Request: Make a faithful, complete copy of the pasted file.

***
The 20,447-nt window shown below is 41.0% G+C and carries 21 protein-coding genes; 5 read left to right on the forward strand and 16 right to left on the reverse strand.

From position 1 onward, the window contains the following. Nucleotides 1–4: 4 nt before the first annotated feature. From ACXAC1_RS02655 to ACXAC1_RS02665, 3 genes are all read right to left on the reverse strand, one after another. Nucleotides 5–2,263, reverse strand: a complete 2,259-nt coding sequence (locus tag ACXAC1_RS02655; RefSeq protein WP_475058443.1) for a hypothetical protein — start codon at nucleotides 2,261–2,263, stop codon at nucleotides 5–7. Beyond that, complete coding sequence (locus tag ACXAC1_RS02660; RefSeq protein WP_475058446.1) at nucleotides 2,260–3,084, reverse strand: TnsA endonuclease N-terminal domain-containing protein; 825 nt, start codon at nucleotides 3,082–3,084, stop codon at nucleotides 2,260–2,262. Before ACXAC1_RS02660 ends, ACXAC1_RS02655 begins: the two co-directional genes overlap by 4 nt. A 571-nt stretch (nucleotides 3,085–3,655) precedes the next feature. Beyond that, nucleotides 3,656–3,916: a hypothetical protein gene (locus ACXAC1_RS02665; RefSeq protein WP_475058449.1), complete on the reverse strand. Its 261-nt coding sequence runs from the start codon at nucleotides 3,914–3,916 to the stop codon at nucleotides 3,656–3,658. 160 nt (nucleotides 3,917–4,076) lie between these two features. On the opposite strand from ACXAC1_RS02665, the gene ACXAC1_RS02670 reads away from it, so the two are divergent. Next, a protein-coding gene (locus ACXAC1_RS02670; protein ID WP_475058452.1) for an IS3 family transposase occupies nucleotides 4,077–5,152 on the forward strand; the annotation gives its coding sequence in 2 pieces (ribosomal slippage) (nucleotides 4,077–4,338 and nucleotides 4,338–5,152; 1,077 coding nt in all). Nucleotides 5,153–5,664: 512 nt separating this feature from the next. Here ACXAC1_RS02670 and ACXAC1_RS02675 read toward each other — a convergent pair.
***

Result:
The 20,447-nt window shown below is 41.0% G+C and carries 21 protein-coding genes; 5 read left to right on the forward strand and 16 right to left on the reverse strand.

From position 1 onward, the window contains the following. Nucleotides 1–4: 4 nt before the first annotated feature. From ACXAC1_RS02655 to ACXAC1_RS02665, 3 genes are all read right to left on the reverse strand, one after another. Nucleotides 5–2,263, reverse strand: a complete 2,259-nt coding sequence (locus tag ACXAC1_RS02655; RefSeq protein WP_475058443.1) for a hypothetical protein — start codon at nucleotides 2,261–2,263, stop codon at nucleotides 5–7. Beyond that, complete coding sequence (locus tag ACXAC1_RS02660; RefSeq protein WP_475058446.1) at nucleotides 2,260–3,084, reverse strand: TnsA endonuclease N-terminal domain-containing protein; 825 nt, start codon at nucleotides 3,082–3,084, stop codon at nucleotides 2,260–2,262. Before ACXAC1_RS02660 ends, ACXAC1_RS02655 begins: the two co-directional genes overlap by 4 nt. A 571-nt stretch (nucleotides 3,085–3,655) precedes the next feature. Beyond that, nucleotides 3,656–3,916: a hypothetical protein gene (locus ACXAC1_RS02665; RefSeq protein WP_475058449.1), complete on the reverse strand. Its 261-nt coding sequence runs from the start codon at nucleotides 3,914–3,916 to the stop codon at nucleotides 3,656–3,658. 160 nt (nucleotides 3,917–4,076) lie between these two features. On the opposite strand from ACXAC1_RS02665, the gene ACXAC1_RS02670 reads away from it, so the two are divergent. Next, a protein-coding gene (locus ACXAC1_RS02670; protein ID WP_475058452.1) for an IS3 family transposase occupies nucleotides 4,077–5,152 on the forward strand; the annotation gives its coding sequence in 2 pieces (ribosomal slippage) (nucleotides 4,077–4,338 and nucleotides 4,338–5,152; 1,077 coding nt in all). Nucleotides 5,153–5,664: 512 nt separating this feature from the next. Here ACXAC1_RS02670 and ACXAC1_RS02675 read toward each other — a convergent pair.